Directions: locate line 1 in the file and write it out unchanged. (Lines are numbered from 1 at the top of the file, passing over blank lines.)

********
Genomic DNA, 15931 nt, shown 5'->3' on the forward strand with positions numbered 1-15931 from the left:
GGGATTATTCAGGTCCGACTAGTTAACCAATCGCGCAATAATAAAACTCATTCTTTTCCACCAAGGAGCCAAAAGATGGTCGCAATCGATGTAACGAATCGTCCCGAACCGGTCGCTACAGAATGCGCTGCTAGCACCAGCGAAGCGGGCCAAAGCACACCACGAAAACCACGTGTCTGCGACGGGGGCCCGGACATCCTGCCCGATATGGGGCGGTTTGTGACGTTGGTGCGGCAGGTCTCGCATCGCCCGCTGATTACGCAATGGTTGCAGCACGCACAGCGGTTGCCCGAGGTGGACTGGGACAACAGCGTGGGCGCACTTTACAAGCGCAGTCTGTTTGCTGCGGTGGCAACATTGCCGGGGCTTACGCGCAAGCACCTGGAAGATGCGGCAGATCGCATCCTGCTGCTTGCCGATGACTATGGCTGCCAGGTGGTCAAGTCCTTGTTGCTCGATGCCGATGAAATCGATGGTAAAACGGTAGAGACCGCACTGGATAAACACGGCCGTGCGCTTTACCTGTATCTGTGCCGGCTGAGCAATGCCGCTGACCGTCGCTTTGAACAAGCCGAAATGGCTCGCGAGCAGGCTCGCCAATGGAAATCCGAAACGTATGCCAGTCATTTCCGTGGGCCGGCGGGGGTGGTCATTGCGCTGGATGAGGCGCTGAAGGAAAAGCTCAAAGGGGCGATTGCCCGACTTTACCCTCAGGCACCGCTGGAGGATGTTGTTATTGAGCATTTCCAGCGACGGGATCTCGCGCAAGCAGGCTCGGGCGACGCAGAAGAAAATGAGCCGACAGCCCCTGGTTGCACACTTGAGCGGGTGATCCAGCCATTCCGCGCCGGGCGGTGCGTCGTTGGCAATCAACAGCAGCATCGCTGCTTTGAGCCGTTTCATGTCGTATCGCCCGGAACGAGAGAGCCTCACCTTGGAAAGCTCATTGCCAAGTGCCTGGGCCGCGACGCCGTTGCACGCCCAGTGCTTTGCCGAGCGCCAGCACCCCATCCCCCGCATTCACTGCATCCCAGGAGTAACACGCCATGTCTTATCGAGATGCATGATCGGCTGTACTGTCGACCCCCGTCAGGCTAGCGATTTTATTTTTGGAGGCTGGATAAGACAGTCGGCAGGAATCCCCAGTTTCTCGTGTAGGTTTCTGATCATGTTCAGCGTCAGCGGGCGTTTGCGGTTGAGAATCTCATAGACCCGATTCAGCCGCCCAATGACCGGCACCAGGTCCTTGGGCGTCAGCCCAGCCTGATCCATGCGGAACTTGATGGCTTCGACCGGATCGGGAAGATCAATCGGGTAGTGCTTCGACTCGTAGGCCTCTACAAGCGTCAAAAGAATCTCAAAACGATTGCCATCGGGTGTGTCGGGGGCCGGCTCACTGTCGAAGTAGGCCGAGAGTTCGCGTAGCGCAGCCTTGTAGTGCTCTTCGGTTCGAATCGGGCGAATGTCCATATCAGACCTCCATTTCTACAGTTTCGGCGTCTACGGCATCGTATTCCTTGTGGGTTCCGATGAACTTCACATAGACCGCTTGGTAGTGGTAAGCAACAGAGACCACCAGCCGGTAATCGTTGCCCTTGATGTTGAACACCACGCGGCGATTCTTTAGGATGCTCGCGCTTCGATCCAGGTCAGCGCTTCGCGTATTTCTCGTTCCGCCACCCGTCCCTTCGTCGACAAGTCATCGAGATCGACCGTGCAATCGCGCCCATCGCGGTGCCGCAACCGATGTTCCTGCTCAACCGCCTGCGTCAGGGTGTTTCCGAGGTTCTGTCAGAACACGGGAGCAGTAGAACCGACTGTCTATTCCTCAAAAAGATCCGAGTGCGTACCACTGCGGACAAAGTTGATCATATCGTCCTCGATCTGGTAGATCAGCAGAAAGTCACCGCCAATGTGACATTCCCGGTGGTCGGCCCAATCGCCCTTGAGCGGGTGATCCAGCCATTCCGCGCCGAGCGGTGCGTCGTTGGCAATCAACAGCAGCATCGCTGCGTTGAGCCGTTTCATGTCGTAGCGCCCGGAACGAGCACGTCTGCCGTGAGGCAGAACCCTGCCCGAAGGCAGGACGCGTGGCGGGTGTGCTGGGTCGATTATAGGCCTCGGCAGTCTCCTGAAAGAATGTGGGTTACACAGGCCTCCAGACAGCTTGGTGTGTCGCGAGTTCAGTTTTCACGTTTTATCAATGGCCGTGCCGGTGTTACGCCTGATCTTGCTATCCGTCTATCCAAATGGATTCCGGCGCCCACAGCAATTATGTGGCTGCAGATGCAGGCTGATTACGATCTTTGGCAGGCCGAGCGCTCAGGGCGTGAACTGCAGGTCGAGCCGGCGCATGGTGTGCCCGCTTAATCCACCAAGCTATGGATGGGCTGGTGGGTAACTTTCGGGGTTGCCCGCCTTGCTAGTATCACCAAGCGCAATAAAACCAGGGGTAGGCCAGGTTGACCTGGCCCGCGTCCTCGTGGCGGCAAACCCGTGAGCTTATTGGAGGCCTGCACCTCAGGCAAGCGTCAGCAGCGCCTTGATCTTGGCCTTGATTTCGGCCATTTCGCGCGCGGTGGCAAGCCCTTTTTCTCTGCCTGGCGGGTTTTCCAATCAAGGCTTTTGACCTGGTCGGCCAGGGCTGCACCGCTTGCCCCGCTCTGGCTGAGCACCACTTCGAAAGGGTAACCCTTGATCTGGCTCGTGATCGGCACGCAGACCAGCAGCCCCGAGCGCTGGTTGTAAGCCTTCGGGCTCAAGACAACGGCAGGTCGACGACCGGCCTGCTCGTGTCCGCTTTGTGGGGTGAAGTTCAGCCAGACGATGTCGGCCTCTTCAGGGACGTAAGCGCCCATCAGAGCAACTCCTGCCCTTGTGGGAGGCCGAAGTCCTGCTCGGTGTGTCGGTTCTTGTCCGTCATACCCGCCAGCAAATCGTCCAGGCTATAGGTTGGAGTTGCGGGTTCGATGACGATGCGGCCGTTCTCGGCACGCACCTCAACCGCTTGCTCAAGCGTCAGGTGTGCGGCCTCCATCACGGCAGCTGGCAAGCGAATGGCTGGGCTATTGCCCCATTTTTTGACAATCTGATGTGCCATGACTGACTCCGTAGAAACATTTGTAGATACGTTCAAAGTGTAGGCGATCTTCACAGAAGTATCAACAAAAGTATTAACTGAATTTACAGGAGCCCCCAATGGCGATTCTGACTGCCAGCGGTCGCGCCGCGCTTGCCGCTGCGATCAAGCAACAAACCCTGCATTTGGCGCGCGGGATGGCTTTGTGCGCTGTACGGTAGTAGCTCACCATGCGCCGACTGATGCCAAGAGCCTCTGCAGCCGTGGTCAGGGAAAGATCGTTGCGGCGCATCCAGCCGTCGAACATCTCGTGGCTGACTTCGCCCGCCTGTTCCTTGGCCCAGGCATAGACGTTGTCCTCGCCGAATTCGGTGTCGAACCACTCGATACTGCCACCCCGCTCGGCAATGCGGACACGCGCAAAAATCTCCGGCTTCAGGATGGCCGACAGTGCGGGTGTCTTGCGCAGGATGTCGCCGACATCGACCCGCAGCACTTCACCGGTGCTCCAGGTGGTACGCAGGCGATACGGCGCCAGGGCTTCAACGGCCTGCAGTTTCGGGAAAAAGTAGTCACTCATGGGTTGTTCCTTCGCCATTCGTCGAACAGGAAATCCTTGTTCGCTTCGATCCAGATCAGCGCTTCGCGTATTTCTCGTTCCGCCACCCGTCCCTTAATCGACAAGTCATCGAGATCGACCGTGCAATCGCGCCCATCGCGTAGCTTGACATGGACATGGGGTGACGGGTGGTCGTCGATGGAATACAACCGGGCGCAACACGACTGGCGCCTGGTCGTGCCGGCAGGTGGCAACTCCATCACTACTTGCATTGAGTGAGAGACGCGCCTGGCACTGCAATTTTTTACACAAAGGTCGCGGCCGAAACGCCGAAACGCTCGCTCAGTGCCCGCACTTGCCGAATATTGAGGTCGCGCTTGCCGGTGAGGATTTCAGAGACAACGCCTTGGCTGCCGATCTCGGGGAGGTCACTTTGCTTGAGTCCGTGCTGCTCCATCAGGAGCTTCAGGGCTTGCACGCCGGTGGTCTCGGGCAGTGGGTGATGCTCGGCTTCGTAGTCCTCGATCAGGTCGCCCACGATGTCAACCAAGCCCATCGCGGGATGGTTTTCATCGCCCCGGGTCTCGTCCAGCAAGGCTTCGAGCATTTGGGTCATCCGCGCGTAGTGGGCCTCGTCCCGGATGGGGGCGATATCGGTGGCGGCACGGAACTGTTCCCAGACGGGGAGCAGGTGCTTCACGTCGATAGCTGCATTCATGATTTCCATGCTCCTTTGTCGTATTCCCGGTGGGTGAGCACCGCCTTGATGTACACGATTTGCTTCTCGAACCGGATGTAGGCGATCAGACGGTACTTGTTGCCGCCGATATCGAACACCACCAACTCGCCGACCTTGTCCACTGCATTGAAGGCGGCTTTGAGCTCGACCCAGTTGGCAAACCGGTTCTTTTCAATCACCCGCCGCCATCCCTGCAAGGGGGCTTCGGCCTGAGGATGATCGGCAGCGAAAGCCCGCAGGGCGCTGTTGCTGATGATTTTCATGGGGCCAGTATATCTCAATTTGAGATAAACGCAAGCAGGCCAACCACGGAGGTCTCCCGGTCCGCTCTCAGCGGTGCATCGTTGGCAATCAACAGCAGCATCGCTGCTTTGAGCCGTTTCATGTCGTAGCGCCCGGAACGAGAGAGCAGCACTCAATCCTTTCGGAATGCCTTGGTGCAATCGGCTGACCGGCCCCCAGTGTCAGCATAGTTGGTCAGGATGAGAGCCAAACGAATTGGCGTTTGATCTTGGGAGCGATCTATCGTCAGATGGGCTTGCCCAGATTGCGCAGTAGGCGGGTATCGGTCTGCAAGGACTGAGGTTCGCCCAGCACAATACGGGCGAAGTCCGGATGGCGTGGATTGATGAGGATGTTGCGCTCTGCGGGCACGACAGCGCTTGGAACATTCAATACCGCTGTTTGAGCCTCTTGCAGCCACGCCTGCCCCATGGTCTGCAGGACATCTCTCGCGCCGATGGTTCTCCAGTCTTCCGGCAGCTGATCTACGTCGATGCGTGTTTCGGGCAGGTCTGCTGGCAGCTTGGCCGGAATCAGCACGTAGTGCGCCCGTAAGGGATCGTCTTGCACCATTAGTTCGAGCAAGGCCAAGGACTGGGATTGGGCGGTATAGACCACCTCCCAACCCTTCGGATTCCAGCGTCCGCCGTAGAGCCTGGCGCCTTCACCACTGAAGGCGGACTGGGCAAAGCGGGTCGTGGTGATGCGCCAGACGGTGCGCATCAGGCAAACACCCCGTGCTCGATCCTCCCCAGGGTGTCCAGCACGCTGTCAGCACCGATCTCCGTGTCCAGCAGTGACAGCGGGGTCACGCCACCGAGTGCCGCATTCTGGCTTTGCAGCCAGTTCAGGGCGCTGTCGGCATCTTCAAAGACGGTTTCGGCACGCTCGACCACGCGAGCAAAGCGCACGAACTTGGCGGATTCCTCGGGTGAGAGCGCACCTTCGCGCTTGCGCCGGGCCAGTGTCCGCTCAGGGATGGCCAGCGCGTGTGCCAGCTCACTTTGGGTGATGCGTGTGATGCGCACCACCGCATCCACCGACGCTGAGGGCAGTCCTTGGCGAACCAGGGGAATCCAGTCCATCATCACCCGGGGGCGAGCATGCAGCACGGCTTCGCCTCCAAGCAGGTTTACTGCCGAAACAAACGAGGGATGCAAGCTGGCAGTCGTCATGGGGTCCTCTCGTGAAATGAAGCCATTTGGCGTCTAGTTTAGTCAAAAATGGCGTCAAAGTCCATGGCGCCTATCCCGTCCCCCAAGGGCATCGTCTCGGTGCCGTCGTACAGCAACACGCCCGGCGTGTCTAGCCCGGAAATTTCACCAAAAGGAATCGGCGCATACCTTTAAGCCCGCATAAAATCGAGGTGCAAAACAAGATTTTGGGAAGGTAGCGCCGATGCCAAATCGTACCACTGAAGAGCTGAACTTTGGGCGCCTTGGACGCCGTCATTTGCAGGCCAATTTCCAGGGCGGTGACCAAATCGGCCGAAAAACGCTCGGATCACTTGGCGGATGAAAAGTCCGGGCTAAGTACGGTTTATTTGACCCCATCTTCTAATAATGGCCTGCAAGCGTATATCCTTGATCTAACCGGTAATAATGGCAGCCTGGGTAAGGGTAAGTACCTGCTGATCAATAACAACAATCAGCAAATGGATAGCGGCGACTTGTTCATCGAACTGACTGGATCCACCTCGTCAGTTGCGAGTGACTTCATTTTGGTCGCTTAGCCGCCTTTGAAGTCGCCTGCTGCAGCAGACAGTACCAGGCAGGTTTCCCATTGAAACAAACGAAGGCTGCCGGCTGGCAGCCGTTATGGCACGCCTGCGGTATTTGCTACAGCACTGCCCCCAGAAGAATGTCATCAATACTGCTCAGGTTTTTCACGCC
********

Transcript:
Genomic DNA, 15931 nt, shown 5'->3' on the forward strand with positions numbered 1-15931 from the left: